Hydrocarbons are any in the class of organic chemical compounds created solely of the elements carbon and hydrogen. The carbon atoms join together to form the framework of the compound; the hydrogen atoms join to them in lots of varied configurations. Hydrocarbons are the elementary constituents of petroleum and natural gas. They can be fuels and lubricants as well as raw materials for the creation of plastics, fibres, rubbers, solvents, explosives, and industrial chemicals.

Many hydrocarbons occur in nature. As well as forming fossil fuels, hydrocarbons are part of trees and plants, as, for example, for the form of pigments called carotenes that can be found in carrots and green leaves. More than 98 percent of natural crude rubber is a part of hydrocarbon polymer, a chainlike molecule that consists of many units connected.

Hydrocarbons are insoluble in water and they are less dense than water, so they will float on the top. They will mostly be soluble within one another, however, as well as with certain organic solvents. All hydrocarbons are combustible. If they are burned completely with an adequate amount of oxygen, they should produce carbon dioxide and water, releasing heat. If there is inadequate oxygen, the combustion will form carbon monoxide.

The structures and chemistry of single hydrocarbons is dependant in large part on the sorts of chemical bonds that link the atoms of their constituent molecules. A carbon atom might have four single bonds, or double or triple bonds. A hydrogen atom may feature a single bond.

Hydrocarbons are categorized within several classes according to their structure. The two major categories are aliphatic and aromatic. Aliphatic hydrocarbons might be formed out of molecules in which the carbon atoms are attached in chains (called acyclic) or in rings (termed alicyclic, or carbocyclic). Aliphatic hydrocarbons will be also divided into categories depending on the kind of bonds between the carbon atoms. For aliphatic hydrocarbons, if each bond is single (termed sigma bonds), the compound is said to be saturated. Those compounds are classified as alkanes or cycloalkanes. If at least two bonds combine any two carbon atoms, the hydrocarbon is called unsaturated. The bonds may be double, like for the alkenes or alkadienes, or triple, as in the alkynes. Some compounds possess both classes of multiple bonds within the single molecule.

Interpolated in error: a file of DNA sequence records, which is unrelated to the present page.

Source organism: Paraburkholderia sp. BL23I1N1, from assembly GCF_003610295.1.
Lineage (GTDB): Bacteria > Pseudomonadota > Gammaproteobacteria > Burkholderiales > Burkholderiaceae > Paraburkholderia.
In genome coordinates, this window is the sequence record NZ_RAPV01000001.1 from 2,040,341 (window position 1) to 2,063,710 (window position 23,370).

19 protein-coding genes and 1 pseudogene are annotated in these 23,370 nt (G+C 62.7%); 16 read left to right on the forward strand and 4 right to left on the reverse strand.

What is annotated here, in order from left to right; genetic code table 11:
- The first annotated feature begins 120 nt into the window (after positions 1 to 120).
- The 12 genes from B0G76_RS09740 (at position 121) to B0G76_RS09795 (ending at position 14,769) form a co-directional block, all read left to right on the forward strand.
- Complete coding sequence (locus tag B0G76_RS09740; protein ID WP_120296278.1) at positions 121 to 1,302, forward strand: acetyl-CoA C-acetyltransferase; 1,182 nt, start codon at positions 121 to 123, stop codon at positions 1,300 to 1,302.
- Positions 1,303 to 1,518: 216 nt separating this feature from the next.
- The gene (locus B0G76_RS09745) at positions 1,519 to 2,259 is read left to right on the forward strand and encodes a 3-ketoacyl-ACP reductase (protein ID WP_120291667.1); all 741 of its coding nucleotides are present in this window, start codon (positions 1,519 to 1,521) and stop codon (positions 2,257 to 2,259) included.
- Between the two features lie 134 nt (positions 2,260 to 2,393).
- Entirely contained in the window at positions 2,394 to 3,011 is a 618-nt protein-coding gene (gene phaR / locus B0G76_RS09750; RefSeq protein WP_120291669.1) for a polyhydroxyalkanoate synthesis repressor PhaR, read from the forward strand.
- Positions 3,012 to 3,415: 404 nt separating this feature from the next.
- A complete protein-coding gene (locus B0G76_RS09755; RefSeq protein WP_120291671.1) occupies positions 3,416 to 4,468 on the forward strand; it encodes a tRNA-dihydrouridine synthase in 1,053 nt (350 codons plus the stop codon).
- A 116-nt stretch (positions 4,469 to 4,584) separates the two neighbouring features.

The simplest alkanes are methane, ethane , and propane. Those compounds can exist in only a single structure for each. Higher members of the series, beginning with butane, can be compounded in two varying ways, according to whether the carbon chain is straight or branched. They compounds are called isomers; they are compounds with the identical molecular formula but then have different arrangements of the atoms. Because of this, they frequently have varied chemical properties.

Cycloalkanes are ring structures featuring two fewer hydrogen atoms inside the molecule of the corresponding alkane. Lots of these possess multiple rings, not just one. Six-membered rings are of particular interest because of the fact that they can be seen in many natural products, particularly the steroids. Cyclic structures also may be isomers in the case where two molecules differ only in the spatial arrangement of substituent groups.

The basic commercial sources of alkanes are petroleum and natural gas. Particular higher alkanes and cycloalkanes commonly are synthesized with reactions designed for a specific product. These saturated hydrocarbons may also be synthesized by corresponding unsaturated molecules, by hydrogenation (addition of hydrogen). Saturated hydrocarbons are largely inert; i.e., in room temperature they will be unaffected by common acids, alkalies, and oxidizing or reducing agents.

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